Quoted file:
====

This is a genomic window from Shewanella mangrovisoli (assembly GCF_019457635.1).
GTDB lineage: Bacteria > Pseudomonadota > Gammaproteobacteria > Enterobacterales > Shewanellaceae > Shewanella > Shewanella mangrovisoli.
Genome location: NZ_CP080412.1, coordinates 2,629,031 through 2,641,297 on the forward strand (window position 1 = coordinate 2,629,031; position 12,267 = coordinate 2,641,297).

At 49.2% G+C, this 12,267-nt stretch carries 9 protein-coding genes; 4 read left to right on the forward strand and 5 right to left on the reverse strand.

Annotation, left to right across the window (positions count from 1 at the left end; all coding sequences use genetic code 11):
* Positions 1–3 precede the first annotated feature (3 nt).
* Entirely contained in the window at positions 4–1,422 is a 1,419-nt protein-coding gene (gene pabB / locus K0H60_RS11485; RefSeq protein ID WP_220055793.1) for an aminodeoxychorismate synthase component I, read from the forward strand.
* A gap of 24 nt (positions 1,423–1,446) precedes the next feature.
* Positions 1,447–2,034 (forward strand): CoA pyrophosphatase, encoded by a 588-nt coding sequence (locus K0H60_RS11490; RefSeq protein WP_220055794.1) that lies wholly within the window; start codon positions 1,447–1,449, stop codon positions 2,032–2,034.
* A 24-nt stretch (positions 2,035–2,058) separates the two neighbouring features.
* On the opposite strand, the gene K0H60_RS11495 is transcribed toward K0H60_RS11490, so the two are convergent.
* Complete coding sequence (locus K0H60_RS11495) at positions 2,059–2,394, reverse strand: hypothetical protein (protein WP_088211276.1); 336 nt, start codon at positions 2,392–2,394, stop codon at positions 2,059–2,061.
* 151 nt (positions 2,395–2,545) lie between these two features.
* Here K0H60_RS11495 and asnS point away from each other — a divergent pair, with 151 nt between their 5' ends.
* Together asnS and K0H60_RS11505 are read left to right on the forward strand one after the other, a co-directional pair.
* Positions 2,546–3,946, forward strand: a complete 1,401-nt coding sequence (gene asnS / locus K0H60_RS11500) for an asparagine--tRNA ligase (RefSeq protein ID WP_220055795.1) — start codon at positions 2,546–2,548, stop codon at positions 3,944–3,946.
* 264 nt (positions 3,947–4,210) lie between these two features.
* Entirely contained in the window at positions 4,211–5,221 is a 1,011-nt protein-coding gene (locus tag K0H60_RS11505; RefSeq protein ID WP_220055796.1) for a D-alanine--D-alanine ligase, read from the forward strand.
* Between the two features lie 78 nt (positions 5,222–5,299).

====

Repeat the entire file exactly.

This is a genomic window from Shewanella mangrovisoli (assembly GCF_019457635.1).
GTDB lineage: Bacteria > Pseudomonadota > Gammaproteobacteria > Enterobacterales > Shewanellaceae > Shewanella > Shewanella mangrovisoli.
Genome location: NZ_CP080412.1, coordinates 2,629,031 through 2,641,297 on the forward strand (window position 1 = coordinate 2,629,031; position 12,267 = coordinate 2,641,297).

At 49.2% G+C, this 12,267-nt stretch carries 9 protein-coding genes; 4 read left to right on the forward strand and 5 right to left on the reverse strand.

Annotation, left to right across the window (positions count from 1 at the left end; all coding sequences use genetic code 11):
* Positions 1–3 precede the first annotated feature (3 nt).
* Entirely contained in the window at positions 4–1,422 is a 1,419-nt protein-coding gene (gene pabB / locus K0H60_RS11485; RefSeq protein ID WP_220055793.1) for an aminodeoxychorismate synthase component I, read from the forward strand.
* A gap of 24 nt (positions 1,423–1,446) precedes the next feature.
* Positions 1,447–2,034 (forward strand): CoA pyrophosphatase, encoded by a 588-nt coding sequence (locus K0H60_RS11490; RefSeq protein WP_220055794.1) that lies wholly within the window; start codon positions 1,447–1,449, stop codon positions 2,032–2,034.
* A 24-nt stretch (positions 2,035–2,058) separates the two neighbouring features.
* On the opposite strand, the gene K0H60_RS11495 is transcribed toward K0H60_RS11490, so the two are convergent.
* Complete coding sequence (locus K0H60_RS11495) at positions 2,059–2,394, reverse strand: hypothetical protein (protein WP_088211276.1); 336 nt, start codon at positions 2,392–2,394, stop codon at positions 2,059–2,061.
* 151 nt (positions 2,395–2,545) lie between these two features.
* Here K0H60_RS11495 and asnS point away from each other — a divergent pair, with 151 nt between their 5' ends.
* Together asnS and K0H60_RS11505 are read left to right on the forward strand one after the other, a co-directional pair.
* Positions 2,546–3,946, forward strand: a complete 1,401-nt coding sequence (gene asnS / locus K0H60_RS11500) for an asparagine--tRNA ligase (RefSeq protein ID WP_220055795.1) — start codon at positions 2,546–2,548, stop codon at positions 3,944–3,946.
* 264 nt (positions 3,947–4,210) lie between these two features.
* Entirely contained in the window at positions 4,211–5,221 is a 1,011-nt protein-coding gene (locus tag K0H60_RS11505; RefSeq protein ID WP_220055796.1) for a D-alanine--D-alanine ligase, read from the forward strand.
* Between the two features lie 78 nt (positions 5,222–5,299).